American Telephone & Telegraph Co. has mistakenly billed the families of about 25,000 U.S. military personnel in Saudi Arabia for phone calls to the United States the troops made during a call-home-for-free campaign last month.

However, AT&T officials blamed the whole thing on a massive computer foulup and promised yesterday that no one in Operation Desert Shield will have to pay the bills, some of which ran to several thousand dollars.

The bills angered some servicemen and women who learned that their family members had been charged for calls they made home. "This has affected virtually every soldier in our unit," one Military Police officer said.

"Nobody has to pay" the bills, AT&T spokesman Richard Wallerstein said yesterday. The international telecommunications giant is crediting the accounts of families that paid already and telling complaining callers to ignore the notices, he said.

"It's as if it never happened," Wallerstein said. "There's no way we're going to charge people for our mistake."

Wallerstein said the improper bills resulted from a botched computer program instruction to local phone companies that send out AT&T's long distance call bills. The computers were supposed to suppress the charges for anybody who took advantage of the offer, but in many cases the instructions never took hold.

AT&T first made the call-home-for-free offer in mid-October and cut it short a week later after being swamped with more than 130,000 phone calls. It revived the campaign for Thanksgiving, between Nov. 20 and Nov. 27, generating another 140,000 phone calls.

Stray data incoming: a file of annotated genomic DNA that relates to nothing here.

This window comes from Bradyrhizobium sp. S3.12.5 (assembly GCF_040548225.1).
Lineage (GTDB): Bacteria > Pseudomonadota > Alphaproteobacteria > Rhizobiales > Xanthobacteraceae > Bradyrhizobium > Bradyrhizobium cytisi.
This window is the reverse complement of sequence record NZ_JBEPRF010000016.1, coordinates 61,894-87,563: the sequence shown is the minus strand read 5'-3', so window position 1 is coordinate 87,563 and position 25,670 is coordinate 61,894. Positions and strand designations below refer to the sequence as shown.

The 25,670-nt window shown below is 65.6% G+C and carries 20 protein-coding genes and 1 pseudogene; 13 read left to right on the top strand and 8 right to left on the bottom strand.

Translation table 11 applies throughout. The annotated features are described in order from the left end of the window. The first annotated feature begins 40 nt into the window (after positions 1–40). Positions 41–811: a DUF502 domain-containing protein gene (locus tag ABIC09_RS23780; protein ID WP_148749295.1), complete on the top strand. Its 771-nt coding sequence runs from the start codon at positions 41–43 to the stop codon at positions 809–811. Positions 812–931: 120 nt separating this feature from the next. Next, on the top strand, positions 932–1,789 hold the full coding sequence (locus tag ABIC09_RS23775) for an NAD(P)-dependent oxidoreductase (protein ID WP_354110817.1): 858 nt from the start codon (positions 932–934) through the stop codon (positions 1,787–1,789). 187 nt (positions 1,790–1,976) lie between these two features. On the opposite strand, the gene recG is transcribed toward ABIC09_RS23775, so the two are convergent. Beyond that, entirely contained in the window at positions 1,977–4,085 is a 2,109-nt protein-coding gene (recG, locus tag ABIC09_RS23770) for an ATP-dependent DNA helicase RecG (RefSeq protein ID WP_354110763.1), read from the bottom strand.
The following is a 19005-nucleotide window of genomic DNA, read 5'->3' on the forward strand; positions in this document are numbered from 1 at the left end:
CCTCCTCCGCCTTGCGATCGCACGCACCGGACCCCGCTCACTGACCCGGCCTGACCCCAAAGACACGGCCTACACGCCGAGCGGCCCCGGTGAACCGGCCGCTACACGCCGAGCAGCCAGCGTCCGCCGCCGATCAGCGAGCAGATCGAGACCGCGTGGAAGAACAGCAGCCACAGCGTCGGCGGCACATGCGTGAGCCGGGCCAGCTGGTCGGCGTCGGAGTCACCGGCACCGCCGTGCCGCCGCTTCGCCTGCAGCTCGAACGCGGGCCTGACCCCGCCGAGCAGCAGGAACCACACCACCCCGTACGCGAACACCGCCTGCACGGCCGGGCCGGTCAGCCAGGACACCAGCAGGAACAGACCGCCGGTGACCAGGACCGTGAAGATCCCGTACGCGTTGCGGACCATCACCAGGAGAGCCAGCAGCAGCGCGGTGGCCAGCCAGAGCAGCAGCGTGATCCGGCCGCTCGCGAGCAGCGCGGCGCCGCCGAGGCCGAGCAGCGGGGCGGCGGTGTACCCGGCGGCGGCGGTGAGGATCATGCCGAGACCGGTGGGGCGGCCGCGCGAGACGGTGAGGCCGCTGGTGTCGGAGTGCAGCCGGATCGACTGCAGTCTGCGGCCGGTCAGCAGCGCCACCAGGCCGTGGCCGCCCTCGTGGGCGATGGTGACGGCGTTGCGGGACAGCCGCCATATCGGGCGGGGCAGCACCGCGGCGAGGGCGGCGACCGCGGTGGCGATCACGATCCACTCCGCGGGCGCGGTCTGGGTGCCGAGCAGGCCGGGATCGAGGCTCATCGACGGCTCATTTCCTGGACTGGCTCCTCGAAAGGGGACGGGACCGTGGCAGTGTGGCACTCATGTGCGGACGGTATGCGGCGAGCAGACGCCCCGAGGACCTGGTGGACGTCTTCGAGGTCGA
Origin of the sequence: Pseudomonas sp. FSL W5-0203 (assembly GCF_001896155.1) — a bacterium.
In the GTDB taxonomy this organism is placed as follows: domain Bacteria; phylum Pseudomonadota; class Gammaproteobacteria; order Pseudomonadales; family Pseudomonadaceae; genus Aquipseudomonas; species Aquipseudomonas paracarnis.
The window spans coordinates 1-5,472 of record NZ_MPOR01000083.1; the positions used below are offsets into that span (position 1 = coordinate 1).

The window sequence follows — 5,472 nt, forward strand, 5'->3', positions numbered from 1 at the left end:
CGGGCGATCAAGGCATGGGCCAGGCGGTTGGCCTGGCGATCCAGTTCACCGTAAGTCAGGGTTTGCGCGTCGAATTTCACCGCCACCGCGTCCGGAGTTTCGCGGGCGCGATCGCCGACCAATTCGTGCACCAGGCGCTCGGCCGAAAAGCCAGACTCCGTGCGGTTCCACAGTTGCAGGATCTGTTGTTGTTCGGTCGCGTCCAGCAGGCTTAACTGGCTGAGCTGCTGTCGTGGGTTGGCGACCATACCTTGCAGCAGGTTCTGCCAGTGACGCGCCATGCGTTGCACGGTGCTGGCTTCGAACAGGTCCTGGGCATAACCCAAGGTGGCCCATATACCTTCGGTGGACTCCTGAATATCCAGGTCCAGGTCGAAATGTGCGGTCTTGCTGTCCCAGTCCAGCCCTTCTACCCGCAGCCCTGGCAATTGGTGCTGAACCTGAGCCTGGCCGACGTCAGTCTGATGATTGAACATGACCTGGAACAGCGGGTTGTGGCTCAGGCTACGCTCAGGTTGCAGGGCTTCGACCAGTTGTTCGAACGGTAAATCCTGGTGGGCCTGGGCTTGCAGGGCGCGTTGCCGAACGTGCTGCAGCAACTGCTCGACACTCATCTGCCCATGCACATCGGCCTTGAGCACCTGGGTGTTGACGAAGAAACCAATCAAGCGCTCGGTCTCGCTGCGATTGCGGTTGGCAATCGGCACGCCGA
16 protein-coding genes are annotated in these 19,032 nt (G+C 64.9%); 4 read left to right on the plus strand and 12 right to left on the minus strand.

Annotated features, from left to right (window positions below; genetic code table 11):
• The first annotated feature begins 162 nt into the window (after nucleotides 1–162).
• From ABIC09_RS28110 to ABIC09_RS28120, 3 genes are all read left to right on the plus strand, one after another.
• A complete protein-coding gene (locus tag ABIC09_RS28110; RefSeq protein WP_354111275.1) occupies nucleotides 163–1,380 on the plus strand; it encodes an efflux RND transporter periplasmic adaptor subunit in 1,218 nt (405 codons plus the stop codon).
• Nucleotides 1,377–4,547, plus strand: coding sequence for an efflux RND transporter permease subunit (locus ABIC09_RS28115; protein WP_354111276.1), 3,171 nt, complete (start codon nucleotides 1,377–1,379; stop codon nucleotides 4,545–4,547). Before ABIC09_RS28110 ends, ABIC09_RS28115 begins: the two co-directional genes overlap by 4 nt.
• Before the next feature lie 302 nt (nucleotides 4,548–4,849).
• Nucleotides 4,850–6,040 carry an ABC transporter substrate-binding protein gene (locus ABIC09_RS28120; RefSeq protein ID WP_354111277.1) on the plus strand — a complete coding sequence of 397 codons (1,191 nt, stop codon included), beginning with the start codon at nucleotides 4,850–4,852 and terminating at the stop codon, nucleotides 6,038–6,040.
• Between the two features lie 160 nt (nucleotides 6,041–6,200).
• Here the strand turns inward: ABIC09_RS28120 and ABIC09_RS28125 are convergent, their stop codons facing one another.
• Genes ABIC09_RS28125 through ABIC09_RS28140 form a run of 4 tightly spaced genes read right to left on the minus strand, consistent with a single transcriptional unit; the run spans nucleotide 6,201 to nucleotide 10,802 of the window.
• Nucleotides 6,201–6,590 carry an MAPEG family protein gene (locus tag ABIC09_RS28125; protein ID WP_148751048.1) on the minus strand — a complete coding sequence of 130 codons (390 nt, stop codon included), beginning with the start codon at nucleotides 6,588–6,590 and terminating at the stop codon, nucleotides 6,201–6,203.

The offer was popular because direct-dial calls from Saudi Arabia to the United States cost about $16 for 10 minutes. AT&T had asked troops to limit the calls to three minutes, but the time limit was "self-policing" and was widely ignored. Sgt. Thomas Blue, stationed with a Military Police unit in Saudi Arabia, said, "Virtually every soldier that I know in our unit made phone calls home" under the policy. He said he had made "four or five" calls to "my parents, my sister and my grandparents" and talked up to an hour to each of them.

While his family had not received the bill yet, other members of his unit were reporting bills "from $600 to $2,000, really exorbitant amounts. . . We were shocked and amazed. I feel very misled."

Wallerstein said AT&T was not reviving the offer for the troops in Saudi Arabia during the Christmas season, but had offered free call-home service to members of the Navy and Marine Corps stationed on ships in the Middle East.